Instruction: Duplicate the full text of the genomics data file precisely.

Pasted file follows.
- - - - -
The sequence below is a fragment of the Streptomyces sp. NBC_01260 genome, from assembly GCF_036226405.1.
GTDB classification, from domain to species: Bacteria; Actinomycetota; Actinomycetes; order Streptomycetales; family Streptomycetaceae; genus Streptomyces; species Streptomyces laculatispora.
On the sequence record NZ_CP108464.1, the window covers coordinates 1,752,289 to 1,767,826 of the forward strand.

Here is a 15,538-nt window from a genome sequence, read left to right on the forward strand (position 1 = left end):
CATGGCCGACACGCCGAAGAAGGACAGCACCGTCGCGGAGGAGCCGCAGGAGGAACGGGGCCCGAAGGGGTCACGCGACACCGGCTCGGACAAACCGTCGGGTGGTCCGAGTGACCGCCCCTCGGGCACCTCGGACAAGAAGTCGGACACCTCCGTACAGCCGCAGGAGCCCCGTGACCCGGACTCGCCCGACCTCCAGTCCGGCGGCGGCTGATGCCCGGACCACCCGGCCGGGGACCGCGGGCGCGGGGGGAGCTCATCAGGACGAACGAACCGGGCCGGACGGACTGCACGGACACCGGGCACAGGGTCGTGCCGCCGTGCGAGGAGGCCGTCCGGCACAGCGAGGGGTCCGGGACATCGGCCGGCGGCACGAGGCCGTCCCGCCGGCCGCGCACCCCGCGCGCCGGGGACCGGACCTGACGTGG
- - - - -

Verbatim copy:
The sequence below is a fragment of the Streptomyces sp. NBC_01260 genome, from assembly GCF_036226405.1.
GTDB classification, from domain to species: Bacteria; Actinomycetota; Actinomycetes; order Streptomycetales; family Streptomycetaceae; genus Streptomyces; species Streptomyces laculatispora.
On the sequence record NZ_CP108464.1, the window covers coordinates 1,752,289 to 1,767,826 of the forward strand.

Here is a 15,538-nt window from a genome sequence, read left to right on the forward strand (position 1 = left end):
CATGGCCGACACGCCGAAGAAGGACAGCACCGTCGCGGAGGAGCCGCAGGAGGAACGGGGCCCGAAGGGGTCACGCGACACCGGCTCGGACAAACCGTCGGGTGGTCCGAGTGACCGCCCCTCGGGCACCTCGGACAAGAAGTCGGACACCTCCGTACAGCCGCAGGAGCCCCGTGACCCGGACTCGCCCGACCTCCAGTCCGGCGGCGGCTGATGCCCGGACCACCCGGCCGGGGACCGCGGGCGCGGGGGGAGCTCATCAGGACGAACGAACCGGGCCGGACGGACTGCACGGACACCGGGCACAGGGTCGTGCCGCCGTGCGAGGAGGCCGTCCGGCACAGCGAGGGGTCCGGGACATCGGCCGGCGGCACGAGGCCGTCCCGCCGGCCGCGCACCCCGCGCGCCGGGGACCGGACCTGACGTGG